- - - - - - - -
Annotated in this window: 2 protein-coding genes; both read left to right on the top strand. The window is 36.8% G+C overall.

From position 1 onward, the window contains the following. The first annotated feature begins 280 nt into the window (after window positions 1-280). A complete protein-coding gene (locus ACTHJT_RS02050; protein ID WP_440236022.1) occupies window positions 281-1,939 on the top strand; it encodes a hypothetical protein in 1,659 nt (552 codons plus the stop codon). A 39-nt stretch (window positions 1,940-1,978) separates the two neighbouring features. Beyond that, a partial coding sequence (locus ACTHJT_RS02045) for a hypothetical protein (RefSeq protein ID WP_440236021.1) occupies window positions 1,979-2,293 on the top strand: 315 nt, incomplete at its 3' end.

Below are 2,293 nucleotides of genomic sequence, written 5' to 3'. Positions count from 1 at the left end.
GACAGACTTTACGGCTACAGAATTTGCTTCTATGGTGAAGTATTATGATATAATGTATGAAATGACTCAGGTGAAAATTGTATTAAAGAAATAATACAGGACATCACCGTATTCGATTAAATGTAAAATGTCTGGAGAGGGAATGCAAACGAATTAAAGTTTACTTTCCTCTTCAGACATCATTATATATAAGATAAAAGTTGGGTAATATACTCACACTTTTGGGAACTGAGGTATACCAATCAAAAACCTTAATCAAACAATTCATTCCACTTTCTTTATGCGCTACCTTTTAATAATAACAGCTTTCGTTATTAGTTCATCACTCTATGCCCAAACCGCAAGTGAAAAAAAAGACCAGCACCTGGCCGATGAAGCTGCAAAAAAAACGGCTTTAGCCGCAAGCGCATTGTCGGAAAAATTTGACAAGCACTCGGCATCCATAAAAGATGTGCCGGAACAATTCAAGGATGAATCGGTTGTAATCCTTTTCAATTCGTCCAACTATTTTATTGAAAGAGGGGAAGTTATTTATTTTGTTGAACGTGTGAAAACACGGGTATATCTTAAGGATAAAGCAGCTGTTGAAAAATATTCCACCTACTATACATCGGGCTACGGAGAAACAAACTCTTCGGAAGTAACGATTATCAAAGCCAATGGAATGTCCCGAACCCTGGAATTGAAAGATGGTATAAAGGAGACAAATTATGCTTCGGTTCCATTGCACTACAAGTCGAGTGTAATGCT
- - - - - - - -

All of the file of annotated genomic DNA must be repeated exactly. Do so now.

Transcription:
Annotated in this window: 2 protein-coding genes; both read left to right on the top strand. The window is 36.8% G+C overall.

From position 1 onward, the window contains the following. The first annotated feature begins 280 nt into the window (after window positions 1-280). A complete protein-coding gene (locus ACTHJT_RS02050; protein ID WP_440236022.1) occupies window positions 281-1,939 on the top strand; it encodes a hypothetical protein in 1,659 nt (552 codons plus the stop codon). A 39-nt stretch (window positions 1,940-1,978) separates the two neighbouring features. Beyond that, a partial coding sequence (locus ACTHJT_RS02045) for a hypothetical protein (RefSeq protein ID WP_440236021.1) occupies window positions 1,979-2,293 on the top strand: 315 nt, incomplete at its 3' end.

Below are 2,293 nucleotides of genomic sequence, written 5' to 3'. Positions count from 1 at the left end.
GACAGACTTTACGGCTACAGAATTTGCTTCTATGGTGAAGTATTATGATATAATGTATGAAATGACTCAGGTGAAAATTGTATTAAAGAAATAATACAGGACATCACCGTATTCGATTAAATGTAAAATGTCTGGAGAGGGAATGCAAACGAATTAAAGTTTACTTTCCTCTTCAGACATCATTATATATAAGATAAAAGTTGGGTAATATACTCACACTTTTGGGAACTGAGGTATACCAATCAAAAACCTTAATCAAACAATTCATTCCACTTTCTTTATGCGCTACCTTTTAATAATAACAGCTTTCGTTATTAGTTCATCACTCTATGCCCAAACCGCAAGTGAAAAAAAAGACCAGCACCTGGCCGATGAAGCTGCAAAAAAAACGGCTTTAGCCGCAAGCGCATTGTCGGAAAAATTTGACAAGCACTCGGCATCCATAAAAGATGTGCCGGAACAATTCAAGGATGAATCGGTTGTAATCCTTTTCAATTCGTCCAACTATTTTATTGAAAGAGGGGAAGTTATTTATTTTGTTGAACGTGTGAAAACACGGGTATATCTTAAGGATAAAGCAGCTGTTGAAAAATATTCCACCTACTATACATCGGGCTACGGAGAAACAAACTCTTCGGAAGTAACGATTATCAAAGCCAATGGAATGTCCCGAACCCTGGAATTGAAAGATGGTATAAAGGAGACAAATTATGCTTCGGTTCCATTGCACTACAAGTCGAGTGTAATGCT